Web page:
Plant extract Concentration (mg/ml) J. procera A. marina Carbomar
Colony radius(mm) Inhibition (%) Colony radius(mm) Inhibition (%) Concentration (µg/ml) Colony radius(mm) Inhibition (%)
0.0 5.60 ± 0.10 0.00 5.60 ± 0.10 0.00 0.00 5.60 ± 0.10 0.00
1.0 5.20 ± 0.10 41.89 6.70 ± 0.12 0.00 5.00 4.30 ± 0.02 23.21
1.5 3.90 ± 0.12 48.64 6.70 ± 0.15 0.00 10.0 3.20 ± 0.14 42.85
2.0 3.20 ± 0.15 59.86 5.50 ± 0.10 8.00 25.0 1.70 ± 0.12 69.64
2.5 2.50 ± 0.12 76.08 4.30 ± 0.12 23.21 50.0 0.00 ± 0.00 100
3.0 0.80 ± 0.06 88.42 3.50 ± 0.10 37.50 100 0.00 ± 0.00 100

Table 2: Effect of plant extracts and Carbomar different concentrations on the growth of Curvularia lunata.


Figure 2: Growth and sporulation of C. lunata on treated Czapek-Dox agar medium (J1, J2: 1 and 2 mg/ml J. procera extract respectively; M1, M2: 1 and 2 mg/ml A. marina extract respectively; Ca1, Ca2: 5 and 10 μg/ml Carbomar respectively).

Natural antifungal agents can be potential exploited in controlling the growth of fungi consequently inhibiting secondary metabolites production [46,47]. Therefore in recent years, much attention has been given to the preservation of grains by natural products so that the growth and mycotoxin production may be effectively retarded. Curvularia lunata secondary metabolites qualitative profile (Table 3 and Figure 3) indicates the ability of J. procera and A. marina extracts and carbomar to alter its metabolic pathways. Curvularia sp. secondary metabolites profile has been investigated by Trisuwan and his team [48], curvulapyrone, curvulalide and curvulalic acid, modiolides A and B, pyrenolide A, stagonolide E, mycoepoxydiene, and deacetylmycoepoxydiene were identified. J. procera extract low concentration (1.0 mg/ml) was capable of blocking the biosynthesis of curvulapyrone and radicinin while higher concentration (2 mg/ml) blocked the synthesis of lunatin and curvulalic acid in addition to curvulapyrone and radicinin. Deacetylmycoepoxydiene, mycoepoxydiene, cytochalasin B, radicinin and curvulapyrone were not synthesised by C. lunata in both media treated with low and high concentration of A. marina extract, while lunatin was not synthesised only in A. marina high concentration media. Except of cytoskyrins, all investigated metabolites were blocked by both carbomar concentrations. C. lunata produces cytochalasin B [49], that is a mycotoxins acts on the cytoskeleton and may show other bioactivities [50]. A. marina extract and carbomar inhibited cytochalasin B.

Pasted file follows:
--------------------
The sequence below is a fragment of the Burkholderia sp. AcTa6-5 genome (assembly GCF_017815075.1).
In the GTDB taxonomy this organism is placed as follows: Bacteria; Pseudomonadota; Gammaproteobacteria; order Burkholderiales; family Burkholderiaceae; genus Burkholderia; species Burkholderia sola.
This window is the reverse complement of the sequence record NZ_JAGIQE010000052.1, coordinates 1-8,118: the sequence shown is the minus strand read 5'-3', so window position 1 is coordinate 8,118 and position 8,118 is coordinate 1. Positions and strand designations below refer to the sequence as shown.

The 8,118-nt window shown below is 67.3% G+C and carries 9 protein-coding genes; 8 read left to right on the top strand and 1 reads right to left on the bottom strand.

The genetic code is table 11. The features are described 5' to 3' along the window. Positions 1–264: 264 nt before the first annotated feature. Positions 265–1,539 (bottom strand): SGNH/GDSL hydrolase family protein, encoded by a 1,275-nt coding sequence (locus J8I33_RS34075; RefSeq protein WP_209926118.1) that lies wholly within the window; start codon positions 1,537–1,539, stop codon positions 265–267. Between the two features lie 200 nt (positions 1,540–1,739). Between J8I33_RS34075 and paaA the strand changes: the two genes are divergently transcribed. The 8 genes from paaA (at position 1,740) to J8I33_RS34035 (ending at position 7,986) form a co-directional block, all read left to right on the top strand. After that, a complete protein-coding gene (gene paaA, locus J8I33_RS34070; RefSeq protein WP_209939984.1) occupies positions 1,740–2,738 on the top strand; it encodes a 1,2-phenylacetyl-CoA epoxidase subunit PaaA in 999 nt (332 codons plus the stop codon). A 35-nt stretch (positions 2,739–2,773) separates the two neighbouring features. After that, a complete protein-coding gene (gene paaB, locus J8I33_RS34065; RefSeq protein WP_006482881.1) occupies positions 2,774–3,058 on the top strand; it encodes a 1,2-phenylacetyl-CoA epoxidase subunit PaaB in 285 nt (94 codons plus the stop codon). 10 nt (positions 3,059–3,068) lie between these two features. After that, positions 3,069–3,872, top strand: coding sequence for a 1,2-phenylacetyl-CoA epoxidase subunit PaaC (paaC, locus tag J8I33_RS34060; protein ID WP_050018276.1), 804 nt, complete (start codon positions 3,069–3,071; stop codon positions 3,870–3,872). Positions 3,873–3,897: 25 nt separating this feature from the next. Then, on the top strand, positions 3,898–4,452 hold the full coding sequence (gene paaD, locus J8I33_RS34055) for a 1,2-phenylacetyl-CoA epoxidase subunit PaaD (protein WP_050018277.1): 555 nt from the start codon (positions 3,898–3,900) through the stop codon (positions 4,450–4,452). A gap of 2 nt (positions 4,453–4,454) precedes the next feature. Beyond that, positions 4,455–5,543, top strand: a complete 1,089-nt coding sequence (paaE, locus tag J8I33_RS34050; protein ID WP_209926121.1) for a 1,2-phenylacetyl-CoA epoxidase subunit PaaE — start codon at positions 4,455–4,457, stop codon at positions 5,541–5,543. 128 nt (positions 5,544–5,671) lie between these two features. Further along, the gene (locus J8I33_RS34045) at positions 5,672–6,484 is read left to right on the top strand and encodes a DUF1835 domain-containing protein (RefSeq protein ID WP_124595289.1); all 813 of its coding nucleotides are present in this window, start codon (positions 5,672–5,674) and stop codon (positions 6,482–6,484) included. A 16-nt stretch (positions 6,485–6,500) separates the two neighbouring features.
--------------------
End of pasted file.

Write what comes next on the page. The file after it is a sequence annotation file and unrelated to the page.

Secondary metabolite Control J. procera extract concentration (mg/ml) A. marina extract concentration(mg/ml) Carbomar Concentration (μg/ml)
1 2 1 2 5 25
Cytoskyrins + + + + + + +
Lunatin + + - + - - -